Atlantic City casino smoking remains permitted in designated areas at each of the nine resorts. A group trying to eliminate the gaming industry’s clean indoor air loophole wants Vice President Kamala Harris to realize the health dangers workers are subjected to as she arrives in town today.
Harris is set to speak this afternoon at the 113th NAACP National Convention at the Atlantic City Convention Center.
In order to create a more fair, equal, and just America, we must defend and protect our rights. Tune in as I address the 113th NAACP National Convention. https://t.co/2FgIefiTva
— Vice President Kamala Harris (@VP) July 18, 2022
After delivering her address, the vice president will switch gears to focus on reproductive health, including abortions, when she meets with New Jersey state lawmakers during a roundtable planned for Harrah’s. Casino Employees Against Smoking’s Effects (CEASE) say Harris should be aware that pregnant casino workers are forced to work in toxic environments that jeopardize their health and the health of their unborn child.
“Vice President Harris should know that as she meets with legislators about reproductive rights and health in Atlantic City today, pregnant casino workers are still forced to breathe secondhand smoke that puts their health and the health of their unborn baby at risk. We are fighting to close the casino smoking loophole, because no worker should have to decide between a paycheck and their health — or their unborn child’s health,” Nicole Vitola, CEASE co-leader, told Casino.org.
New Jersey’s 2006 Smoke-Free Air Act provided exceptions for Atlantic City casinos that allows each gaming venue to permit up to 25% of their floor space for indoor smoking.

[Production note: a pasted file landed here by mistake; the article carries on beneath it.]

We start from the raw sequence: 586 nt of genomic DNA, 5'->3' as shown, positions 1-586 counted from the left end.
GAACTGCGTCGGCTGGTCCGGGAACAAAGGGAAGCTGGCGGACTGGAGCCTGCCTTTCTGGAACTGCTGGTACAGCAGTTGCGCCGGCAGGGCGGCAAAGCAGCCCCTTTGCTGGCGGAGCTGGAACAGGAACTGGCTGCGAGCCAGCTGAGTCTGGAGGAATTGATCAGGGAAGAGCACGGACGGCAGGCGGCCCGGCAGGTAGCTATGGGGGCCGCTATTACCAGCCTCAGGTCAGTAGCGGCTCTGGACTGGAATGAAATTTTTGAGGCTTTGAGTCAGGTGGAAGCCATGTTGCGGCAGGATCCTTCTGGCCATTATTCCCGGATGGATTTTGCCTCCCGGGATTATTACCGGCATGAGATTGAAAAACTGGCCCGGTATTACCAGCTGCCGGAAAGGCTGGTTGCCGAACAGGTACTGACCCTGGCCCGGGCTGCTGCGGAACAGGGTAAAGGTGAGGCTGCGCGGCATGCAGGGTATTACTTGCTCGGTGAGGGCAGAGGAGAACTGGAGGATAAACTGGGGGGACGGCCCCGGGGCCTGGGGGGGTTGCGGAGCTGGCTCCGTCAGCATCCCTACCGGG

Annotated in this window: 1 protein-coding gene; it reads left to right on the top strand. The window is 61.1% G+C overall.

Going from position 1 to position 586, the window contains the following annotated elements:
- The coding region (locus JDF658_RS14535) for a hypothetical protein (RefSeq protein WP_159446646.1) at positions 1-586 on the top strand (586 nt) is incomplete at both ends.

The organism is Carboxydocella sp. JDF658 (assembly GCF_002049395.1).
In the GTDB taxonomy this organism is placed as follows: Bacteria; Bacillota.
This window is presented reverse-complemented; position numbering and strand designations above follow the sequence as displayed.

Group Claims Equity in Clean Air
A majority of the 80-member New Jersey General Assembly and 40-seat Senate back closing the Atlantic City casino smoking loophole. Two identical pieces of legislation seeking to rewrite the 2006 clean air act to include 100% of casino floors have the support of at least 43 assemblypersons and 20 state senators.
But New Jersey Senate President Nicholas Scutari (D-Union), who himself supports making casinos fully smoke-free, says the decision is a complex one that requires careful consideration — not swift action. The Senate leader says eliminating tobacco products from the gaming floors could hurt casino business.
CEASE contends that the health of casino workers is paramount to a resort’s bottom line. The group also argues eliminating smoke from the gaming floors would provide equity to minority populations.
This is a matter of health equity, as our casino workforce is diverse, and as a result, people of color are disproportionately harmed by indoor smoking,” Vitola said.
CEASE concluded by saying that they hope Harris “will convey her support for our fight” during her stop in town.
The nine Atlantic City casinos claim smoke-free gaming floors would negatively impact annual gaming revenue by 20%-25%.
In 2021, brick-and-mortar gross gaming revenue (GGR) in Atlantic City totaled approximately $2.55 billion. While that was a 69% recovery on the pandemic-stricken 2020, the land-based haul remained about 5% below 2019, when the nine casinos won $2.68 billion.
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